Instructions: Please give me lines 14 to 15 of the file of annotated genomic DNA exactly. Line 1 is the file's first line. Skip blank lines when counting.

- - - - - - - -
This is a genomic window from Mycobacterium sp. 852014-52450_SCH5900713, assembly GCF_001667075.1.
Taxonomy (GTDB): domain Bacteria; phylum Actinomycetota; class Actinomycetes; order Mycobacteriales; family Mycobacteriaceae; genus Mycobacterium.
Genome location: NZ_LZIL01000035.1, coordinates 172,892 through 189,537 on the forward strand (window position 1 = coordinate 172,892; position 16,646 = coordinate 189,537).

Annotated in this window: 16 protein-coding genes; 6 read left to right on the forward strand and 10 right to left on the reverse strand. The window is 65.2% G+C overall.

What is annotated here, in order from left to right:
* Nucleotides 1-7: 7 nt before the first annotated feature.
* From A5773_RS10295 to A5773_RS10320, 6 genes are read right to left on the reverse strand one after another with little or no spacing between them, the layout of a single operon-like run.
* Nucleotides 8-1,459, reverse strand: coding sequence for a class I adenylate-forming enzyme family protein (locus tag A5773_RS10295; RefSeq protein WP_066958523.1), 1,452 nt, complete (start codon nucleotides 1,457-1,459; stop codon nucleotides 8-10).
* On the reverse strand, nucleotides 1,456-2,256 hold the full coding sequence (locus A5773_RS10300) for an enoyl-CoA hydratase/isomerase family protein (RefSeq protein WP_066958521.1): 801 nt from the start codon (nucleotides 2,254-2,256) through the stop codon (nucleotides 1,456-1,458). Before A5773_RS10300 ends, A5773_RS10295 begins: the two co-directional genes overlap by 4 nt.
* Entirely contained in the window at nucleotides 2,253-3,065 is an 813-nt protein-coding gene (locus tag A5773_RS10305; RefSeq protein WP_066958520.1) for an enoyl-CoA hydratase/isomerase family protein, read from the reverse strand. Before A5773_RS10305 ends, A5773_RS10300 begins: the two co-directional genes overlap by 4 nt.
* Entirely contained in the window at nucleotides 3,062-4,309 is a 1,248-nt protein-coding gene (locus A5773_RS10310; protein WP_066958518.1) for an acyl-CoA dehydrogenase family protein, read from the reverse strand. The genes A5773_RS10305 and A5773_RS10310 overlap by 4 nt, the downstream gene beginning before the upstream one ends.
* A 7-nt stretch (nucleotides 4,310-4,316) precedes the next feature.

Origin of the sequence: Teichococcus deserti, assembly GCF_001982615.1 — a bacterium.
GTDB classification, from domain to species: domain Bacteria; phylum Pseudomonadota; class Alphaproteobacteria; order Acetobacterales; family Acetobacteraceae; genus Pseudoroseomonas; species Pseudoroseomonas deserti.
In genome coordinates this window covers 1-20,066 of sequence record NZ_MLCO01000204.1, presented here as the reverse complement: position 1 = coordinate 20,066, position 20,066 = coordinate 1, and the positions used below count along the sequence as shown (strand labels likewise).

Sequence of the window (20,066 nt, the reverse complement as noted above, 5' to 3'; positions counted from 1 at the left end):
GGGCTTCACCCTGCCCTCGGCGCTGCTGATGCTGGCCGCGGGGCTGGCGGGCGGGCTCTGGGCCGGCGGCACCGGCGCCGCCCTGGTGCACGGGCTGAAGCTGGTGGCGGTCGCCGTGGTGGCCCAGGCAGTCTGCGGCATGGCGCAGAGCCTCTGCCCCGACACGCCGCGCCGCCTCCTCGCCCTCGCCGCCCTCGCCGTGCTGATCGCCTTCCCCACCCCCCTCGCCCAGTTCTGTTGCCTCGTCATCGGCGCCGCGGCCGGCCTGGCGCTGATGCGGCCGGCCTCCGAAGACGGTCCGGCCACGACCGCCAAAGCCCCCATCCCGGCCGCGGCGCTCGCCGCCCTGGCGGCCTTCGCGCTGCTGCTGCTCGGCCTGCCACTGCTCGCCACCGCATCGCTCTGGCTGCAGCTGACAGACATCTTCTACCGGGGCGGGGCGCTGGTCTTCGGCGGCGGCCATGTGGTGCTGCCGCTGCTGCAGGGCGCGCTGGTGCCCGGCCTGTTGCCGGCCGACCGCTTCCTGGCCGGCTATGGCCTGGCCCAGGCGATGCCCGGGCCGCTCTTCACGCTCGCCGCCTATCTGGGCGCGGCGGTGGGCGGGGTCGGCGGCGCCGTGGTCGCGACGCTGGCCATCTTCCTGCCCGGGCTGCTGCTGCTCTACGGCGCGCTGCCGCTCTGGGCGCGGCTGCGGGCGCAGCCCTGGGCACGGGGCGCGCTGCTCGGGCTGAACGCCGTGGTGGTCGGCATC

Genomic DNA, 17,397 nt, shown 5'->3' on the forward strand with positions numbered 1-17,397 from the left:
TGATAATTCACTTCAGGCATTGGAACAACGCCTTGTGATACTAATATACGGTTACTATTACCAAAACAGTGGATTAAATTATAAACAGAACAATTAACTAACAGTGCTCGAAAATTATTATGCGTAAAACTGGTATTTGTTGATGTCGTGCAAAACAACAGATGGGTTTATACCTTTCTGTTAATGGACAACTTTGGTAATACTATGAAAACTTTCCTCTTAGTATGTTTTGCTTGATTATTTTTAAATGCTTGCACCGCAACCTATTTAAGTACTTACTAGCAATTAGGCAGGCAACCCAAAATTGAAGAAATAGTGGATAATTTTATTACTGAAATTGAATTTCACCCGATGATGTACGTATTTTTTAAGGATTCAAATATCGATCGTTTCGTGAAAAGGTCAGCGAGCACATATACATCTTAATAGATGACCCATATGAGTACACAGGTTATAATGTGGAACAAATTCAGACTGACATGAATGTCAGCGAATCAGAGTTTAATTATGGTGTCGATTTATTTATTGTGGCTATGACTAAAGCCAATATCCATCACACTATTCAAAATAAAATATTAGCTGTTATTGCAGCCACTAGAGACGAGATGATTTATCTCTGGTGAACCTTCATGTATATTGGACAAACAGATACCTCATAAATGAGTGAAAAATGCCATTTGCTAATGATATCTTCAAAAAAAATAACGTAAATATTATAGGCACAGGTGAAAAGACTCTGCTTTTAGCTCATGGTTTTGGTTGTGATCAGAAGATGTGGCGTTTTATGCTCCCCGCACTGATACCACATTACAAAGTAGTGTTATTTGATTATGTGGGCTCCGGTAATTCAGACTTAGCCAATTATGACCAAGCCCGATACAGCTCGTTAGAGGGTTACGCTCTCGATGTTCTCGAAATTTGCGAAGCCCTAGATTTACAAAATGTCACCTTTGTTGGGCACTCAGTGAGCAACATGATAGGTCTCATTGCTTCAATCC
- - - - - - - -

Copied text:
GTDB classification, from domain to species: domain Bacteria; phylum Pseudomonadota; class Alphaproteobacteria; order Acetobacterales; family Acetobacteraceae; genus Pseudoroseomonas; species Pseudoroseomonas deserti.
In genome coordinates this window covers 1-20,066 of sequence record NZ_MLCO01000204.1, presented here as the reverse complement: position 1 = coordinate 20,066, position 20,066 = coordinate 1, and the positions used below count along the sequence as shown (strand labels likewise).